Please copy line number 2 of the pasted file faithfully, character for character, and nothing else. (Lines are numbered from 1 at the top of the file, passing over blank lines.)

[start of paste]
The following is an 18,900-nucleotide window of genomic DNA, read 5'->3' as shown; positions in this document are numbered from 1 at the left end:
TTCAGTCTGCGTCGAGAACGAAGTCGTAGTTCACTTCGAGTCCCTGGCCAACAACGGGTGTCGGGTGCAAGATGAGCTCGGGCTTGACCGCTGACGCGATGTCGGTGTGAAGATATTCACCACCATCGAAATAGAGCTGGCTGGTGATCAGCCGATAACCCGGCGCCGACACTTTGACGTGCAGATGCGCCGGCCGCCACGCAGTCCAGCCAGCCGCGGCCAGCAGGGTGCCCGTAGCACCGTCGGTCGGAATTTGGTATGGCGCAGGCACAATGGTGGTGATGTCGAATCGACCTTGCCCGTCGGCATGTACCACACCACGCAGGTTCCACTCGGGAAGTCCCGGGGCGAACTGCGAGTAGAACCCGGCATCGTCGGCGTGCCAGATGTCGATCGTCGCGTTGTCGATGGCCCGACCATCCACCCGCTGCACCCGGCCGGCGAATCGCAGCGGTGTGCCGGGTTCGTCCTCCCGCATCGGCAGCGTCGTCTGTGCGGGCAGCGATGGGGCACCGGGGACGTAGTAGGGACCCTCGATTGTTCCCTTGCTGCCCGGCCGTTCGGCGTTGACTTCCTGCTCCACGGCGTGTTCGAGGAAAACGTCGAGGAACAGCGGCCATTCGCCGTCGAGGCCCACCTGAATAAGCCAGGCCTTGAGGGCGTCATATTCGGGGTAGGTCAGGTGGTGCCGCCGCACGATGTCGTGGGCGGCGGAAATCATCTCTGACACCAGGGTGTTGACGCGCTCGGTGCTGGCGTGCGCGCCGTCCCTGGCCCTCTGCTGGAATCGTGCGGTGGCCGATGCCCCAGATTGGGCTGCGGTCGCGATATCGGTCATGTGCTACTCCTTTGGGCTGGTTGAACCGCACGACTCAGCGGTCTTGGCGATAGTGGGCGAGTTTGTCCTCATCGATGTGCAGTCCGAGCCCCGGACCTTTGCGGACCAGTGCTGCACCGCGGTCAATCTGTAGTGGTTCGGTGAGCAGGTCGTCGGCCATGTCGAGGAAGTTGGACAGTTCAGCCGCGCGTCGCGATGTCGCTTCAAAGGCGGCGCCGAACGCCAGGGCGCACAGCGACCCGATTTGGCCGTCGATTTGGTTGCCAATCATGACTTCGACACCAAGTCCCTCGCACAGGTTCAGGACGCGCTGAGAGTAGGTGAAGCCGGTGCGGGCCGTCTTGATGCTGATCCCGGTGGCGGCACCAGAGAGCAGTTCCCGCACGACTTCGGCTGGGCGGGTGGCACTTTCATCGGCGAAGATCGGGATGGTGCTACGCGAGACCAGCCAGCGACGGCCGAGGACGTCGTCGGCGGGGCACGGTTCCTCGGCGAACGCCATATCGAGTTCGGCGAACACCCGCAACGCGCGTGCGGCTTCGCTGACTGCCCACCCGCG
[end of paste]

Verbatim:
TTCAGTCTGCGTCGAGAACGAAGTCGTAGTTCACTTCGAGTCCCTGGCCAACAACGGGTGTCGGGTGCAAGATGAGCTCGGGCTTGACCGCTGACGCGATGTCGGTGTGAAGATATTCACCACCATCGAAATAGAGCTGGCTGGTGATCAGCCGATAACCCGGCGCCGACACTTTGACGTGCAGATGCGCCGGCCGCCACGCAGTCCAGCCAGCCGCGGCCAGCAGGGTGCCCGTAGCACCGTCGGTCGGAATTTGGTATGGCGCAGGCACAATGGTGGTGATGTCGAATCGACCTTGCCCGTCGGCATGTACCACACCACGCAGGTTCCACTCGGGAAGTCCCGGGGCGAACTGCGAGTAGAACCCGGCATCGTCGGCGTGCCAGATGTCGATCGTCGCGTTGTCGATGGCCCGACCATCCACCCGCTGCACCCGGCCGGCGAATCGCAGCGGTGTGCCGGGTTCGTCCTCCCGCATCGGCAGCGTCGTCTGTGCGGGCAGCGATGGGGCACCGGGGACGTAGTAGGGACCCTCGATTGTTCCCTTGCTGCCCGGCCGTTCGGCGTTGACTTCCTGCTCCACGGCGTGTTCGAGGAAAACGTCGAGGAACAGCGGCCATTCGCCGTCGAGGCCCACCTGAATAAGCCAGGCCTTGAGGGCGTCATATTCGGGGTAGGTCAGGTGGTGCCGCCGCACGATGTCGTGGGCGGCGGAAATCATCTCTGACACCAGGGTGTTGACGCGCTCGGTGCTGGCGTGCGCGCCGTCCCTGGCCCTCTGCTGGAATCGTGCGGTGGCCGATGCCCCAGATTGGGCTGCGGTCGCGATATCGGTCATGTGCTACTCCTTTGGGCTGGTTGAACCGCACGACTCAGCGGTCTTGGCGATAGTGGGCGAGTTTGTCCTCATCGATGTGCAGTCCGAGCCCCGGACCTTTGCGGACCAGTGCTGCACCGCGGTCAATCTGTAGTGGTTCGGTGAGCAGGTCGTCGGCCATGTCGAGGAAGTTGGACAGTTCAGCCGCGCGTCGCGATGTCGCTTCAAAGGCGGCGCCGAACGCCAGGGCGCACAGCGACCCGATTTGGCCGTCGATTTGGTTGCCAATCATGACTTCGACACCAAGTCCCTCGCACAGGTTCAGGACGCGCTGAGAGTAGGTGAAGCCGGTGCGGGCCGTCTTGATGCTGATCCCGGTGGCGGCACCAGAGAGCAGTTCCCGCACGACTTCGGCTGGGCGGGTGGCACTTTCATCGGCGAAGATCGGGATGGTGCTACGCGAGACCAGCCAGCGACGGCCGAGGACGTCGTCGGCGGGGCACGGTTCCTCGGCGAACGCCATATCGAGTTCGGCGAACACCCGCAACGCGCGTGCGGCTTCGCTGACTGCCCACCCGCG